Similarly, in religion, many excellent Christian characters have been formed on as slender a basis of intelligent faith ; that which they knew and believed, however, was true, and thus gave a firm though, in a sense, narrow foundation. On the other hand, with many the path of logical certainty is left and mere hypothesis takes its place. This is the case both in science and religion ; false reason takes the place of true reason, and even educated men become in wandering mazes lost.' Still, in all ages not a few educated men have kept firmly to the fundamental doctrines of the faith once delivered to the saints, though their teaching or writings may have shown some small deviation from the Truth. This has an important bearing on the origin and evolution of philosophy. There is a philosophy in the development of truth all through the Bible, though it differs widely from the process of the Grecian philosophy and the modern theory of evolution. With the Hebrews, God is always the supreme ruling idea. With the Greeks, their beginning is from external nature-earth, water, fire, and air—to volls, logic and God; their philosophy reached its highest expression in Aristotle. To me it appears very evident that logic was the life and soul of Aristotle's philosophy of nature, morals, and of God as the eternal life of All. As the Greeks, in order to find the universal allcommon principle of all existence, began to philosophize from one or other of the above-mentioned forms of nature, so Moses began with God as the universal principle and Creator of all, and then presented the general forms of creation in a real sense-panorama of the various stages or natural divisions thereof, as they presented themselves to his reflection in senseperception. It can scarcely be said that the Hebrews had a philosophy of nature, except so far as God was held by them to be the creator, sustainer and controller of all, though certainly they in a rational manner recognized Him as Spirit, all-knowing, omnipresent, all-good, eternal. Logic as the science of the nature of thought was unknown to them, so far as we know, but since all men are rational beings, the science of thought was implicitly in them. To this extent, in spite of much error, they could, and did, in many important matters, reason correctly. So there is a divine philosophy in the Hebrew Scriptures, though not in the explicit form of logical philosophy, just as there are the sciences of astronomy, geology and chemistry discoverable in nature by a rational investigation. Hebrew philosophy began and ended with God : man's duty was to love, fear and obey the laws of God, which also embraced the duty of each man to love his neighbour as himself. Christianity, in the person of Christ, came to them with a new and surprising light respecting the indwelling of the Spirit of God in man, and man's essential unity thereby with the Spirit of God. Higher than this neither philosophy nor science can rise. The Religion of the Greeks was chiefly polytheism ; that of the Hebrew writers, monotheism ; to this extent the beginning of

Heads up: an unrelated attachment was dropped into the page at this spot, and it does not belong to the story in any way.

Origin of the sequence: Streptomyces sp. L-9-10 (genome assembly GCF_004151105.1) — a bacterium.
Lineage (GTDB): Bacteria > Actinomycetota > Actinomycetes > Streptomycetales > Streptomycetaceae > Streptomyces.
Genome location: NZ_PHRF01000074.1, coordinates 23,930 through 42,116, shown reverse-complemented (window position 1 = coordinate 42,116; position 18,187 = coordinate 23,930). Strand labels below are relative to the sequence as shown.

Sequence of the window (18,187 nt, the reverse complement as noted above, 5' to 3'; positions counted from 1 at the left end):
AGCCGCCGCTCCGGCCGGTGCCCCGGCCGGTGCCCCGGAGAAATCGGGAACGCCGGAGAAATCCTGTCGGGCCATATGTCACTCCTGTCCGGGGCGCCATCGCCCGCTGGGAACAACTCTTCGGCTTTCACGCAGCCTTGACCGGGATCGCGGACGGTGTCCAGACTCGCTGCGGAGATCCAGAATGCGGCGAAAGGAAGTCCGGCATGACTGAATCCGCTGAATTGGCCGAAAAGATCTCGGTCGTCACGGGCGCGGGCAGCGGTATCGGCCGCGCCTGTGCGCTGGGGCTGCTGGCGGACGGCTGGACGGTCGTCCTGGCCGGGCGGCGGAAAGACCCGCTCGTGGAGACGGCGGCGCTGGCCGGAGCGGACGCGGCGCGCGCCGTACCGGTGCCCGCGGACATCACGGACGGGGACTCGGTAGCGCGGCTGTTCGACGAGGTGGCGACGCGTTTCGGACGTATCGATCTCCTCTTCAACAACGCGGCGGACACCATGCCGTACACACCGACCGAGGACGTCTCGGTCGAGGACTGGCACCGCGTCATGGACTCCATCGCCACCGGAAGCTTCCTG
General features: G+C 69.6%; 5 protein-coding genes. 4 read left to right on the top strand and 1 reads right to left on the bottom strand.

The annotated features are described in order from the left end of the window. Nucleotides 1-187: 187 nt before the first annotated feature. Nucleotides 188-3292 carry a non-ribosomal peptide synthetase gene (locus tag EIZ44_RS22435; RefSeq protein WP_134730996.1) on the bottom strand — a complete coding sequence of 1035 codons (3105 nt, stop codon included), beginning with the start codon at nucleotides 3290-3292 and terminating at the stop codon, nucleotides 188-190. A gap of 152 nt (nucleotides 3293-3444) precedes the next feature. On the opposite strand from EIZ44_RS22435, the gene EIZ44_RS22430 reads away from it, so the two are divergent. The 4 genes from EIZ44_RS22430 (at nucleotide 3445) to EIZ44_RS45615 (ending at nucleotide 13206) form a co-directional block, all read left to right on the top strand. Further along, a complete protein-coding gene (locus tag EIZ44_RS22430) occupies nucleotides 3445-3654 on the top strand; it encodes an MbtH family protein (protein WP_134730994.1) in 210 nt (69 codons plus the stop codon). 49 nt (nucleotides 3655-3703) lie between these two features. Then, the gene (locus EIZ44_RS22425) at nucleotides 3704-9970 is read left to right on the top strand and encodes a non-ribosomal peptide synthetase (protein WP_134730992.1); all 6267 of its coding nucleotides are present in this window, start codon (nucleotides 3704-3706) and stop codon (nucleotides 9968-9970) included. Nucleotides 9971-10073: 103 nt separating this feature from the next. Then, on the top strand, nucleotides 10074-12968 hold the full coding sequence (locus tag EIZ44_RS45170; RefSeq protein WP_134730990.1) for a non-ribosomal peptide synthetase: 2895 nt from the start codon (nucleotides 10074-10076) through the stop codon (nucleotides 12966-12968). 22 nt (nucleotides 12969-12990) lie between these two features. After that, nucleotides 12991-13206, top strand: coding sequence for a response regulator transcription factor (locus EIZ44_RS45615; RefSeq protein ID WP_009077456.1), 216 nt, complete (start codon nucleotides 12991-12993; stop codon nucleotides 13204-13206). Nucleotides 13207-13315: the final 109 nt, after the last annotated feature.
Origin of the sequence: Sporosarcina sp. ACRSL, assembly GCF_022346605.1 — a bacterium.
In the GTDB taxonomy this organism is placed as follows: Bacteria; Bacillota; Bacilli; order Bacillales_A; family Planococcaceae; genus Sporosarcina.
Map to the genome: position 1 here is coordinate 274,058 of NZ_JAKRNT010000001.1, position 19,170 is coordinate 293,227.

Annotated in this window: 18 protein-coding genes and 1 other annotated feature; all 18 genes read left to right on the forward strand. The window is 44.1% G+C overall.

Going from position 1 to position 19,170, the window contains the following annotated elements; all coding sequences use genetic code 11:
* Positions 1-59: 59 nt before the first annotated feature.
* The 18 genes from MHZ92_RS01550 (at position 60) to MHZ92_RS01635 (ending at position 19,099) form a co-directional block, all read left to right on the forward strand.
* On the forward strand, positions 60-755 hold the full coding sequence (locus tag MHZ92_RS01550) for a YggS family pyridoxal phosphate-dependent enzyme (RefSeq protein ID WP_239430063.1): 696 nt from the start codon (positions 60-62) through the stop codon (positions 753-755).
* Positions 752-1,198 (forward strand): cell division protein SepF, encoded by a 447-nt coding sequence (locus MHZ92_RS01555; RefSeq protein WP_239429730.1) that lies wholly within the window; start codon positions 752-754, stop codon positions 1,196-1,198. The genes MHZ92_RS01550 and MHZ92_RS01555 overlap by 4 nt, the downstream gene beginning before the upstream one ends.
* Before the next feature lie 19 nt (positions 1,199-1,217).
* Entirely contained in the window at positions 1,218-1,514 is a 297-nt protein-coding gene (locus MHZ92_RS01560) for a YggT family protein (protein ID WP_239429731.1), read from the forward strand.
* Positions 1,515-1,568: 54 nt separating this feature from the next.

; rational thought with the Hebrews was much superior to that of the Greeks. After the NOUS had entered vitally into Greek philosophy as its dominating principle, it culminated in an inquiry into the fundamental principles of the science of logic (logos) as the science of reason-thought. This was an immense

. permanent step in advance in philosophy, because now, for the first time, did reason receive its more exact form in the Aristotelian syllogism.

Eighteen centuries after the introduction of the Christian principle, Hegel came to see that, when the science of logical thought was properly understood, it was essentially one with the Spirit and Truth of God as revealed to man by Christ in His person and teaching. He all but perfected a concrete system of the logical nature of thought from the concrete Notion of Kant. Stirling, through a thorough study of the history of philosophy, especially that of Hegel, has by a fuller and clearer insight into the philosophy of the Ego, contained in Hegel's Begriff (Notion), made the philosophy of Hegel shine with a clearer and brighter light; and so has made possible a philosophy of the Christian Religion in its depth, fullness and detail, in such a manner as was never possible before. In his Pathway to Reality, Lord Haldane considers that Hegel has opened the way to a correct reading and understanding of the longneglected metaphysical philosophy of Aristotle. Our best philosophical thinkers seem to be following the lead of Hegel and Dr. Stirling, and probably at no distant date the shallow Aufklärung-philosophy of the eighteenth century will come to an end.

Men have been slow in realizing clearly the distinction between the true and false in reason, wisdom, faith, religion, science, logic, and philosophy; between